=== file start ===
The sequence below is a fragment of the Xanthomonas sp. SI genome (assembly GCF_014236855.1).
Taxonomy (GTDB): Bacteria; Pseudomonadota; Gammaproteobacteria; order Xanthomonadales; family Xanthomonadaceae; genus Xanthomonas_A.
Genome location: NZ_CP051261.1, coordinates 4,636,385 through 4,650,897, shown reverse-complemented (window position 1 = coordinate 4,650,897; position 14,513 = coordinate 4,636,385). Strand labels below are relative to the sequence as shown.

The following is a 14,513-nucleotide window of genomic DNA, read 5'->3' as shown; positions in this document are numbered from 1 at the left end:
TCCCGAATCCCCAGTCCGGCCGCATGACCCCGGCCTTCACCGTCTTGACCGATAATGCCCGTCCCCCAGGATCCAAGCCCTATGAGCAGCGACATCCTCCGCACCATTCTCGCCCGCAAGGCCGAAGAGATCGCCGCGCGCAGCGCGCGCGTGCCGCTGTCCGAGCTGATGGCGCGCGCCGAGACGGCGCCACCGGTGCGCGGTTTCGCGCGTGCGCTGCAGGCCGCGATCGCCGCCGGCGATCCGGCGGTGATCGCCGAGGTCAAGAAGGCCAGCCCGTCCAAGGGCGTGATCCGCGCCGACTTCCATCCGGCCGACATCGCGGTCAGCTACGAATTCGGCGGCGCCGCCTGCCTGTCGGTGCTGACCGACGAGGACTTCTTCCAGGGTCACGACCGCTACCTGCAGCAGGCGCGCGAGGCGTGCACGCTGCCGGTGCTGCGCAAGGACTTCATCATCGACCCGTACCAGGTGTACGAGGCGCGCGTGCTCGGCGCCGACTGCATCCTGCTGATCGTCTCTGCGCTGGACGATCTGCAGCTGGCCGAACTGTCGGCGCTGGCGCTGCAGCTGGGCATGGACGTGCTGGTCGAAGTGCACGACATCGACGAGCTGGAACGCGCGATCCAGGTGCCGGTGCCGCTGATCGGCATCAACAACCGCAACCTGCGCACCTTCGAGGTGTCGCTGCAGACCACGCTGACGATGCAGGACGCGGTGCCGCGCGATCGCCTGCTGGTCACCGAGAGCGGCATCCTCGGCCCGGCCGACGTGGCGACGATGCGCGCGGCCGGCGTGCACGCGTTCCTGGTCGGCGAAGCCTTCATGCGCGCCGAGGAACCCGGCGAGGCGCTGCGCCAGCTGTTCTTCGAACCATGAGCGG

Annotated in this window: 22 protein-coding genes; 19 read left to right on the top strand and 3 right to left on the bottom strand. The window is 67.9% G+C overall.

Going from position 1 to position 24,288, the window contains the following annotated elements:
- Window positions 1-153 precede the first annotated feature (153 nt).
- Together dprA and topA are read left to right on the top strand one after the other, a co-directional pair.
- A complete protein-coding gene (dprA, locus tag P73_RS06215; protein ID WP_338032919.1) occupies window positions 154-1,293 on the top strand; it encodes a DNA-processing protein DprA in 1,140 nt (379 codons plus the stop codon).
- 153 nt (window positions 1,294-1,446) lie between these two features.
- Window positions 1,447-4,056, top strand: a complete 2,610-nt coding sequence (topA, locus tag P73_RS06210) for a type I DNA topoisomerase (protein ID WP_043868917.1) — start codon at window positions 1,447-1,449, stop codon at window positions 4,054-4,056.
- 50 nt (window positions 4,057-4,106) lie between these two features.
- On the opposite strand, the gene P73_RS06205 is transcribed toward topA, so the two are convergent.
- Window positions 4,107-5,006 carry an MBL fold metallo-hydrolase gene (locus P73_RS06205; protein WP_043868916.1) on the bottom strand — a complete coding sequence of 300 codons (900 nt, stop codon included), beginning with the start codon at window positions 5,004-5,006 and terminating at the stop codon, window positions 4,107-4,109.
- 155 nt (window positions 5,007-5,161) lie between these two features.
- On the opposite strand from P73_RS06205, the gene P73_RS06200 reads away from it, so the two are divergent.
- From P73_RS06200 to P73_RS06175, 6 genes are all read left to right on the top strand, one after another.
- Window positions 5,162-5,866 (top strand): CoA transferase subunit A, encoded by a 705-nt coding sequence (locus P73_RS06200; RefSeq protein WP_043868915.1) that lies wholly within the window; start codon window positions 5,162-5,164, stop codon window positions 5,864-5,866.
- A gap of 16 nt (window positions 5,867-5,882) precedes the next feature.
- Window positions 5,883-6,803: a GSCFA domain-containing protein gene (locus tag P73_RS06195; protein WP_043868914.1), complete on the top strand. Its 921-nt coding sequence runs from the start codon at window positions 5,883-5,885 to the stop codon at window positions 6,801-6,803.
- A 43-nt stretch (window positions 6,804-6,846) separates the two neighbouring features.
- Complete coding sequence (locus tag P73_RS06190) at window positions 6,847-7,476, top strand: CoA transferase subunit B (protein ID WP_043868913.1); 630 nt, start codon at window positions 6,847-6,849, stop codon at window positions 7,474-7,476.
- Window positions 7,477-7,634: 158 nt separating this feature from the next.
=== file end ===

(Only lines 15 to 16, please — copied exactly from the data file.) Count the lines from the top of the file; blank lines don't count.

- Window positions 4,107-5,006 carry an MBL fold metallo-hydrolase gene (locus P73_RS06205; protein WP_043868916.1) on the bottom strand — a complete coding sequence of 300 codons (900 nt, stop codon included), beginning with the start codon at window positions 5,004-5,006 and terminating at the stop codon, window positions 4,107-4,109.
- 155 nt (window positions 5,007-5,161) lie between these two features.